FLATOW: Let's go to Marilyn, Marilyn in Richfield, Washington. Hi, Marilyn.
FLATOW: Hi, there. Go ahead.
MARILYN: Yes, I have two cats and I'm a big cat lover. And I was hoping that your guest could speak about the effect...
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MARILYN: ...one of my cats just meowed in the background - of poinsettias and some of the other plants on cats.
KRENZELOK: Well, it's a good question. And we have - at our poison center in Pittsburgh, we have about 7,000 calls a year involving animals, especially companion animals and plant ingestions. And again, cats and dogs are very vulnerable because they're at low levels and cats are so agile they can get up on the table and chew on those. Generally, small ingestions of, say, the poinsettia don't present a problem. There's been a lot of research conducted involving animals and poinsettia exposures. And most of it comes out being fairly innocuous. So, in large amounts, yes, it's potentially harmful with maybe some stomach upset and some vomiting and things like that. But in large part, casual exposures don't present any particular problem to cats.
FLATOW: Thanks, Marilyn.
MARLENE: Thank you.
FLATOW: Take care. 1-800-989-8255 is our number. Chris in Chapel Hill. Hi, Chris.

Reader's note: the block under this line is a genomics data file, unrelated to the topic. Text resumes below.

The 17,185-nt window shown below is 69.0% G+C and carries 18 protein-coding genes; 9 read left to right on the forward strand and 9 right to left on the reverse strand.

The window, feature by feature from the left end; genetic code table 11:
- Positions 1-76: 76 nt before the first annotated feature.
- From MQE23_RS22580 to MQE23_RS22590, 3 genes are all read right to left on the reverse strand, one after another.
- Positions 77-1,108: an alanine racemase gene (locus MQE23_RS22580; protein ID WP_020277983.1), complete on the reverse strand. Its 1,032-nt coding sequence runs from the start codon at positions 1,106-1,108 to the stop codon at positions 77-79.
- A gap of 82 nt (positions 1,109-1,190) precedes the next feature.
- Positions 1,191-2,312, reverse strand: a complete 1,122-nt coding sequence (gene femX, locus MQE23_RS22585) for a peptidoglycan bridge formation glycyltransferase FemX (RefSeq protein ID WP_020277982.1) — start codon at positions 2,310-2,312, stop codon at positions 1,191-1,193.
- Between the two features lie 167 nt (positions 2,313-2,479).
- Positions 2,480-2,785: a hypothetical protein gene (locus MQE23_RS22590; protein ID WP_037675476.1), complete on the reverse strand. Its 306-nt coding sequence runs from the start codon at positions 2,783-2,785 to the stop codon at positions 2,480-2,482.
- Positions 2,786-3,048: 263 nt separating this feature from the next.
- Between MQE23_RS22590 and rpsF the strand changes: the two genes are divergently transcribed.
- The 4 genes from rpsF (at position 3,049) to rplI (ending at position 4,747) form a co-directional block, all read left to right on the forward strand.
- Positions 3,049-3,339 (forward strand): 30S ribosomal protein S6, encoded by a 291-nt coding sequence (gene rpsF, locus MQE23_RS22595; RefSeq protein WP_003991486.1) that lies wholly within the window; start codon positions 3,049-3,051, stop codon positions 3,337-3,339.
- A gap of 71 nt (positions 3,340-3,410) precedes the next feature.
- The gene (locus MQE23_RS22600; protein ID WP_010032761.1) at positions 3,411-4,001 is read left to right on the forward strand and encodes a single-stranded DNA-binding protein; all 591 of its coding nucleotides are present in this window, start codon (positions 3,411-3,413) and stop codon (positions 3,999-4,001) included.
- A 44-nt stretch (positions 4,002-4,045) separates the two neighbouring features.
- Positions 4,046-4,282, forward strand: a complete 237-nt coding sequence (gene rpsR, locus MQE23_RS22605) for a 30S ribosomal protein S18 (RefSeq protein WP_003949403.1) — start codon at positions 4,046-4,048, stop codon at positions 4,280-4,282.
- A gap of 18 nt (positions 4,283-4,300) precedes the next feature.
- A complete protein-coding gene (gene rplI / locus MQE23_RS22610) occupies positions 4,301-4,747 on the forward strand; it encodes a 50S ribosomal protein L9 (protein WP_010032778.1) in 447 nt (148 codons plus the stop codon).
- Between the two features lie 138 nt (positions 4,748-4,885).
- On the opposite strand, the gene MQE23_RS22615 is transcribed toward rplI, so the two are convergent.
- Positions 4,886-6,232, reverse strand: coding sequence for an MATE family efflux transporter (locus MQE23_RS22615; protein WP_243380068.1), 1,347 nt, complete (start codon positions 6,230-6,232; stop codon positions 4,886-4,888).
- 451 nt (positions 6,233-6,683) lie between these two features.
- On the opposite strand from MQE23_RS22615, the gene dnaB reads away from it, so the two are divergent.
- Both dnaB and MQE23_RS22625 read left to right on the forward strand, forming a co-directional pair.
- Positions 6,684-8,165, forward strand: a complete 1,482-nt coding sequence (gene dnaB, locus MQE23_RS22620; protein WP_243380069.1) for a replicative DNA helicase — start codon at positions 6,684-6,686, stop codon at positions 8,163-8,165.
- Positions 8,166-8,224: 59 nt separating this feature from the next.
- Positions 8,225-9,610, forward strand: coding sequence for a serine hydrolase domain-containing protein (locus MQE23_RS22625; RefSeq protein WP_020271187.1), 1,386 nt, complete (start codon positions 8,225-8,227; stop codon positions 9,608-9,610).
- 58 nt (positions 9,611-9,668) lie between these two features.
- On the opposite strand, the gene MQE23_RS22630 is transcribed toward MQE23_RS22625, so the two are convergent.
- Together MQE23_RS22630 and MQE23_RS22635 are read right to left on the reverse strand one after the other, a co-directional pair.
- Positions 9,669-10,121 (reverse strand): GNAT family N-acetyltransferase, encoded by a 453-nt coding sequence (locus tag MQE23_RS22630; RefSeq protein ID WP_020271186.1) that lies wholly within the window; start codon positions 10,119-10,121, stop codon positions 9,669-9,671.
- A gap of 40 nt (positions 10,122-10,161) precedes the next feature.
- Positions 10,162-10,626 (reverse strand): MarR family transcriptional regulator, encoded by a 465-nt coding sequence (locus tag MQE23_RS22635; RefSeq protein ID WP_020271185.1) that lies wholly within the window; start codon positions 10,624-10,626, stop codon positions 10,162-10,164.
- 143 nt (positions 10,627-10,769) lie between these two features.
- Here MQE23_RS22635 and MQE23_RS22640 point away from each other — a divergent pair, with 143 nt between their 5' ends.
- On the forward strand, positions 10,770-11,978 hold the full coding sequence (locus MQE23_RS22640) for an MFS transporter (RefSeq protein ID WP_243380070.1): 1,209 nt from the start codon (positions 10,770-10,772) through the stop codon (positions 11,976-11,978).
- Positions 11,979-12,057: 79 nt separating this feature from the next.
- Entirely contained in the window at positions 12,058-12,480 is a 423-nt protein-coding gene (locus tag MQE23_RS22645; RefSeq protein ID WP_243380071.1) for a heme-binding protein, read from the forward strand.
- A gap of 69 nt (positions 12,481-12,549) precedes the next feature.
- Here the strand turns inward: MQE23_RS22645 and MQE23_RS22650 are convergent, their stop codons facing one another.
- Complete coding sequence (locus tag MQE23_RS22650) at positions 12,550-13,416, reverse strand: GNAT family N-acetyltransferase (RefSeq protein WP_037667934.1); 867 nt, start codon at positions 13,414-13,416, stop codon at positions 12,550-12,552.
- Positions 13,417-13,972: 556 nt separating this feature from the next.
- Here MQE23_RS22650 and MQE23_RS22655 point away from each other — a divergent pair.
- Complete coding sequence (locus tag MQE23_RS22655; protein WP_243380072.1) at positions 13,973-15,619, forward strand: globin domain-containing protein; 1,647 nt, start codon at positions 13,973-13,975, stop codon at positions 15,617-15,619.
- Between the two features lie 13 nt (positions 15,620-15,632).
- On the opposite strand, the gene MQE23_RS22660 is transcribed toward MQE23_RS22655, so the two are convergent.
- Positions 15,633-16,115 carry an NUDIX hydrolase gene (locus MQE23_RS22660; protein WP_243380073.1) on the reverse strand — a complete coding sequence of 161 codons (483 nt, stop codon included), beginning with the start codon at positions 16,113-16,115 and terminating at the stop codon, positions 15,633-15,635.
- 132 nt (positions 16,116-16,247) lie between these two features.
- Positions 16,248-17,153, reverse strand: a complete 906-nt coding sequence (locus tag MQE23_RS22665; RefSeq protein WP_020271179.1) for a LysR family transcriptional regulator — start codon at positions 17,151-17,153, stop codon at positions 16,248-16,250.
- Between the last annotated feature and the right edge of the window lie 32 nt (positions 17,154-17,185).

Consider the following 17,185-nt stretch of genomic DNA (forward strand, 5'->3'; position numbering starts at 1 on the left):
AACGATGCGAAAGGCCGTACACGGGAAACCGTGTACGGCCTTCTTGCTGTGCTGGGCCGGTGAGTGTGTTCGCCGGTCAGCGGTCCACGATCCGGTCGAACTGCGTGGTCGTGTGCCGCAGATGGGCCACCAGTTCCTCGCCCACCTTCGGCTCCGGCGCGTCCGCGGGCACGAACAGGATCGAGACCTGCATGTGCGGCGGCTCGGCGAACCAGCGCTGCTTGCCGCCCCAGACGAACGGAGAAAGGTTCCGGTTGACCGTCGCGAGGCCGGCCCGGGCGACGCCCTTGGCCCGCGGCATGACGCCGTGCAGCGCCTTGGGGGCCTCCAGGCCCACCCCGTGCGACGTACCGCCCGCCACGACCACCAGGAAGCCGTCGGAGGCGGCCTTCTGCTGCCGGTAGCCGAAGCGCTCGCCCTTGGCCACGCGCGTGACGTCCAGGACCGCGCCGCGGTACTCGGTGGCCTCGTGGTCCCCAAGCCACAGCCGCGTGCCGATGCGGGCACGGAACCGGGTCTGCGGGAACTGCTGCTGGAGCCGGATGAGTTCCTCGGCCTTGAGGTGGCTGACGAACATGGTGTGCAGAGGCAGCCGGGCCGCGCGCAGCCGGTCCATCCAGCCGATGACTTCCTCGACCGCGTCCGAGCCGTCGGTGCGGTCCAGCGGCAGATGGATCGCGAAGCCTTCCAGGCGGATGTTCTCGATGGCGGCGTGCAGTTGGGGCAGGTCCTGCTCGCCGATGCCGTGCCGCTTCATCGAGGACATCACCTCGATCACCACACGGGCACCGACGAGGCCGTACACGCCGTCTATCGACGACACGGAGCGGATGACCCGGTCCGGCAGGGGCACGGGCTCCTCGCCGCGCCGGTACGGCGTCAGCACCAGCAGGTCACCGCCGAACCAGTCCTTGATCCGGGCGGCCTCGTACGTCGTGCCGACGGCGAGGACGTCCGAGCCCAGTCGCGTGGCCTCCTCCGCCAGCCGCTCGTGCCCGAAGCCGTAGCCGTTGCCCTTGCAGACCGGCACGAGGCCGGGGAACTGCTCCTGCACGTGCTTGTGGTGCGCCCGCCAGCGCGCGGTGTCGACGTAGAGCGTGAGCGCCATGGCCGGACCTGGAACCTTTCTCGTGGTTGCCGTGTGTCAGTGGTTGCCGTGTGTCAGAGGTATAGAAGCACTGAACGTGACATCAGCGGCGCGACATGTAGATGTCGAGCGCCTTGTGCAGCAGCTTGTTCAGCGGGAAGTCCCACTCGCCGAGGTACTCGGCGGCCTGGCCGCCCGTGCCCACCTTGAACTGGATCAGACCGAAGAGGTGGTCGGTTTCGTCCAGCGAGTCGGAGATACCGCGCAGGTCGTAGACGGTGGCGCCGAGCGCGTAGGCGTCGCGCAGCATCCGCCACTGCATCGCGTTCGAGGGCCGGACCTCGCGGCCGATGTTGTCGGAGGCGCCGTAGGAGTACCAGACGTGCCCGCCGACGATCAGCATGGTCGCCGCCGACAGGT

CHRIS: Hi, there.
FLATOW: Hi, there.
CHRIS: Well, we have two children and in the wintertime we use cool mist humidifiers in their room because they just get so dry and it helps when they have cold. But I'm always deathly afraid that we're like - sometimes they smell and I try to clean them out because I know about molds and bacterias and so forth. But I'm just curious - is it possible that you can, like, aerate mold or fungus into the air and actually cause your kids more harm than good when you're trying to just keep them moist and their nasal passages moist in the winter?
KRENZELOK: Sure. That's a great question. It's a little bit out of my area of expertise, but the best thing to do is to keep those types of devices just clean. Wash them out frequently with soap and water and the likelihood of there being any fungal types of problems are very, very small, as long as you keep them clean. That's really the key thing. If you let the water sit for weeks and weeks and weeks or days, yes, there is a potential problem. But if you're constantly replenishing the water and keeping the vessel that it's stored in clean, it shouldn't present a problem.